buildings, library facilities, gymnasiums, cafeterias, science classrooms and labs, and computer labs. In addition,
there are a number of specialty facilities such as performing arts centers, natatoriums, allied health and EMT
training areas, and aviation classrooms adjacent to the runway at historic Stinson Field.
Several DSO facilities currently encompass 100,000 square feet of space which houses the executive offices
for the Chancellor and Vice Chancellors, as well as HR, Legal Services, Ethics, Communications, Internal Audit,
Strategic Planning and Performance Excellence, Institutional Research and Effectiveness, Information Technology,
Finance, Facilities, Student Financial Aid, Center for Student Information, Police, some workforce programs, and
other service units. We have a future site with 160,000 square feet of space which will bring all DSO services
together under one roof and provide a large conference center for cross-college meetings, program
collaboration, and community use. Ground has been broken for the DSO site. The remaining DSO personnel
are co-located with the Colleges on their campuses, enabling them to be close to the customers they support.
Regulatory Requirements
ACD operates within the Texas Education Code monitored through the Texas Higher Education Coordinating
Board (THECB), which regulates contact-hour funding, common courses, and the approval of new programs.
THECB also compares demographic and financial data and monitors institutional effectiveness. ACD must comply
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with specific FERPA, ADA, OSHA, EPA, and EEOC requirements. ACD operates in accordance with regulatory
requirements at the federal, state, and local levels.
Each community college district in Texas is required by law to prepare an annual operating budget of
anticipated revenues and expenditures for the fiscal year beginning September 1. The District’s Board of
Trustees adopts the annual budget, which is prepared according to Generally Accepted Accounting Principles
(GAAP) on the accrual basis of accounting (comparable to the audited financial statements) for operating funds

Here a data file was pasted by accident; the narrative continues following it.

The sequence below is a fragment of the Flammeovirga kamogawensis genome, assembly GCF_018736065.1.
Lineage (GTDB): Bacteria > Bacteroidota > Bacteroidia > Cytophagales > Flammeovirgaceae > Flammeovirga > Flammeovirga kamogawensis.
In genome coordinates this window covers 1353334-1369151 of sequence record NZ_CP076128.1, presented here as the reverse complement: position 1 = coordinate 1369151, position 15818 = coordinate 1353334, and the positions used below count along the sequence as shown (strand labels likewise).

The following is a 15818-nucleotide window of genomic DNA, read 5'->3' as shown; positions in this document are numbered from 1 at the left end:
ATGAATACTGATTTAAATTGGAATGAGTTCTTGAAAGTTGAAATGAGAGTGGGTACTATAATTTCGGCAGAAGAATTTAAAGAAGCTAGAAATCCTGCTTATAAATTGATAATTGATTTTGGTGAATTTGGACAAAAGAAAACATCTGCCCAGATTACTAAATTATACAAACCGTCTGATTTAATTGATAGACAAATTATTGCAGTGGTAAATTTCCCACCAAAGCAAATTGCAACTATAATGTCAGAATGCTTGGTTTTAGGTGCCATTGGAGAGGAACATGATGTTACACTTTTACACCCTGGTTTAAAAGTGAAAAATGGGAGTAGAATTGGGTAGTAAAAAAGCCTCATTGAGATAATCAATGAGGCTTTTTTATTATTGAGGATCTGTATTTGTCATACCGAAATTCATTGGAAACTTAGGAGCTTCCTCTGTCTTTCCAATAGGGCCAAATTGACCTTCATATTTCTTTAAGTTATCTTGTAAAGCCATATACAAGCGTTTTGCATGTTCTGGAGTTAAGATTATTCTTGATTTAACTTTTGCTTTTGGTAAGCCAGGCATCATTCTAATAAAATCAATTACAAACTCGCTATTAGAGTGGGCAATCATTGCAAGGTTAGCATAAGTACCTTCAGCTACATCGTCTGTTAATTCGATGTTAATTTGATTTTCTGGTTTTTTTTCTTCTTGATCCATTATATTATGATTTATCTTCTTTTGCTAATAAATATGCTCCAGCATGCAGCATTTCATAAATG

and available resources for construction and renewal funds, Board policy and the Texas Higher Education
Coordinating Board guidelines as defined in the Budget Requirements and Annual Financial Reporting
Requirements for Texas Public Community and Junior Colleges. Notices of the Budget Planning and Budget
Adoption meetings were posted according to the Texas Government code, Sections 551.00-551.146.
Resource Allocation
The ACD Budget process is conducted annually and consists of the development of revenue and expense
allocations using a formal Funding Model (FM) followed by a Budget Distribution, which is a detailed
organizational account distribution process undertaken at the College and DSO levels. Significant steps in the
annual budget process leading up to the presentations of the Preliminary and Final Budgets to the Board include
the following. In the fall, the District Budget Office (DBO) coordinates preliminary projections for revenues and
a “Special Board Meeting” is held for the purpose of reviewing the current legislative agenda and providing
a preliminary look at the next year’s operating budget situation. In March, the Colleges provide contact hour,
enrollment, and non-formula revenue projections and the DBO coordinates projections for enrollment, revenue
and other key data elements in collaboration with the College budget officers. At the March board meeting,
tuition and fee rates are set for the Fall term.
In the April/May timeframe Colleges and DSO Units finalize employee position listings and begin preliminary
work on the development of detailed budgets based on: strategic objectives, organizational unit needs,
educational needs, and College objectives. The District Budget Office (DBO) and the Colleges then prepare
initial operating expense budget allocations generated by the FM which are distributed to each of the Colleges
and DSO units. In July, the Board Budget Retreat is held for presentation, review and approval of the budget
for the upcoming year. During this retreat, the Presidents and Vice Chancellors present their budget priorities
along with documented alignment to the ACD Strategic Objectives and Goals to ensure that budget allocations
are aligned with and support the ACD, College, and DSO Unit Strategic Plans. Subsequently, allocations are
made to the Colleges and DSO Units, who then apply their individual processes to fund their Action Plans and
organizational priorities.
Off-Campus Sites
The Alamo Colleges District also maintains several off-campus sites in an effort to better serve the residents of
Bexar County and those located within the surrounding service area.
St. Philip's College Southwest Campus
Workforce Center of Excellence
St. Philip's College Military Base Locations
Palo Alto College Off-Campus Locations
Northwest Vista College Southwest Research Institute Center
Central Texas Technology Center, New Braunfels, TX